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Design techniques to minimise IC power consumption

07 Oct 2015  | Sunil Deep Maheshwari, Naveen Srivastava, Rohit Ranjan

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Power Gating: There can be applications where certain blocks of the chip might not be required to function in some of the low power modes like sleep, deep-sleep, standby mode, etc. and only a part of the device is required to function. In such cases, it makes sense to power off non-functional blocks so that device does not have to power unused blocks. This not only helps reduce the dynamic consumption but leakage power is also saved for such a power gated block. However, while dealing with such a technique, design has to make sure that signals coming in from power-gated blocks do not affect the functioning blocks while operating in low power. For this purpose, isolation blocks are placed in the path so that functionality corruption does not take place, as can be seen in figure 2. Please note that the isolation signals are not required for signals going out of always-ON domain to other power domains as they are never supposed to go non-deterministic.

Figure 2: Power Gating.

Process based power reduction techniques
There are a lot of components of power consumption and not all can be targeted using Architectural Techniques alone. Power consumption due to effects like Drain Induced Barrier Lowering, Gate Induced Drain Leakage, sub-threshold leakage, etc. can be controlled most effectively using process based techniques. Below are some of the most commonly employed Process Based Techniques:

Multi Threshold Voltage CMOS Cells: A lot of MOS characteristics are governed by the threshold voltage of the cell. Sub-threshold current is the current between source and drain when the gate voltage is below threshold voltage. Mathematical expression for approximate value of this current is :

As one can see, this current reduces when threshold voltage VT is increased. Therefore, higher VT cells can be placed to decrease this component. However, as we have seen in propagation delay above, increasing VT has a negative impact on frequency of operation. Therefore, designers have to adopt a strategy to mix lower VT and higher VT cells in a way to reduce the leakage current while maintaining the desired frequency of operation. To implement this strategy, high VT cells are used as sleep transistors which gate the supply to further low VT based design when the block is supposed to be in standby mode. When device is in active mode, these sleep transistors are turned ON, and low-VT blocks downstream of this sleep-transistor can get the power and work as usual. This helps in reducing the current in standby mode. Alternatively, various data paths are categorised in terms of timing critical versus non-timing-critical paths. Timing critical paths can be implemented with cells of lower VT (known as LVT (lower VT) cells) so that the same operation can be achieved in less amount of time as compared to a path implemented with high VT cells (also abbreviated as HVT cells). This mixed usage approach balances the leakage current even when the chip is in run mode.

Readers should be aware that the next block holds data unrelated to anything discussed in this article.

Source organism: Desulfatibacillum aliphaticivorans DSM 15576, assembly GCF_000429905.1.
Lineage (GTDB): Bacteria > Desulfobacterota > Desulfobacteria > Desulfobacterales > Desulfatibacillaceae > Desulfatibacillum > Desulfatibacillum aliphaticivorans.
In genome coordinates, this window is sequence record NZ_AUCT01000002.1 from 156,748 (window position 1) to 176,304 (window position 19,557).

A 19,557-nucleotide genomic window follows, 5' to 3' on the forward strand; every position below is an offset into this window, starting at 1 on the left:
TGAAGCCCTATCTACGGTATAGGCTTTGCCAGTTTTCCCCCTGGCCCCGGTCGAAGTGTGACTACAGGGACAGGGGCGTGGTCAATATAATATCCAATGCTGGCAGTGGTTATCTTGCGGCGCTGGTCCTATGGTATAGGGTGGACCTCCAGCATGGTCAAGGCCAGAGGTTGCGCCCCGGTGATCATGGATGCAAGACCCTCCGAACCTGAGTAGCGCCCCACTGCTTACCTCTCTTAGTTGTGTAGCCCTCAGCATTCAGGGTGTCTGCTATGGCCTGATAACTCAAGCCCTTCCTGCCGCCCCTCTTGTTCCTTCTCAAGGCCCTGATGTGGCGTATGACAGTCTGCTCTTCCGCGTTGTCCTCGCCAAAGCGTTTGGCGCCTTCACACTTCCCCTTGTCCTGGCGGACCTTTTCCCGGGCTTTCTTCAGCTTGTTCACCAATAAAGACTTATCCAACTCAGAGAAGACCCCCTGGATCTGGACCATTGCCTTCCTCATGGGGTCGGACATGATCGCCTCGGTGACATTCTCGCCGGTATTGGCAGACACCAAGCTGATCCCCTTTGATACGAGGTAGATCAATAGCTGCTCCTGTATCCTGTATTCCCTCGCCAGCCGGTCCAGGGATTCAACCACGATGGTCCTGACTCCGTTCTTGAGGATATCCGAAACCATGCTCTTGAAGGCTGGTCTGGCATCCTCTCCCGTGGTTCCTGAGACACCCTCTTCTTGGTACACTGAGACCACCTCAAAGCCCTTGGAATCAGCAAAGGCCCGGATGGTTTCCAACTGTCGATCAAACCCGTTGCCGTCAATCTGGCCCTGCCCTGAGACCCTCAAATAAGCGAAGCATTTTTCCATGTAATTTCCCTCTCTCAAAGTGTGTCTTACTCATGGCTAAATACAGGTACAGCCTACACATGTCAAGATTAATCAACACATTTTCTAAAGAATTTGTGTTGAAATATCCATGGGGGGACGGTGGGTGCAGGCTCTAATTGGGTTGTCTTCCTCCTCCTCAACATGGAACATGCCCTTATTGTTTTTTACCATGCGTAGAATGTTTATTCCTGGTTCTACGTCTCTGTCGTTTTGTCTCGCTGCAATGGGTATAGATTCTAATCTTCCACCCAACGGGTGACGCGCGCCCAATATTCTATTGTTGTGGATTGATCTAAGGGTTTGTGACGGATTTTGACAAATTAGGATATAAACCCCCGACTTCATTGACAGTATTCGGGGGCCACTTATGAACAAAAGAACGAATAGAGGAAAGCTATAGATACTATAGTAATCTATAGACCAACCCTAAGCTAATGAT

Another solution is to dynamically change the VT of the cells as per the application requirement. This can be achieved by varying the well/body biasing voltage using a control circuit. This requires more complex MOS fabrication as it requires twin-well or triple-well fabrication technique. This is more commonly known as Variable Threshold CMOS (VTCMOS). However, one should note that lowering the VT also compromises with the reliability of the chip as even lower voltage swings can cause the logic to start functioning in an incorrect fashion. These voltage swings can arise due to various process or environmental variations. Therefore, one has to be very cautious while decreasing the VT of the cells so as not to compromise on the sanctity of the final application.

Mutli VDD Technique: As we can see from the equation above, there is a quadratic relationship between device voltage VDD and dynamic power consumption. Therefore, one can reduce the dynamic voltage substantially by reducing the supply voltage. However, voltage reduction has its downside as well. Propagation delay of a cell is as below :

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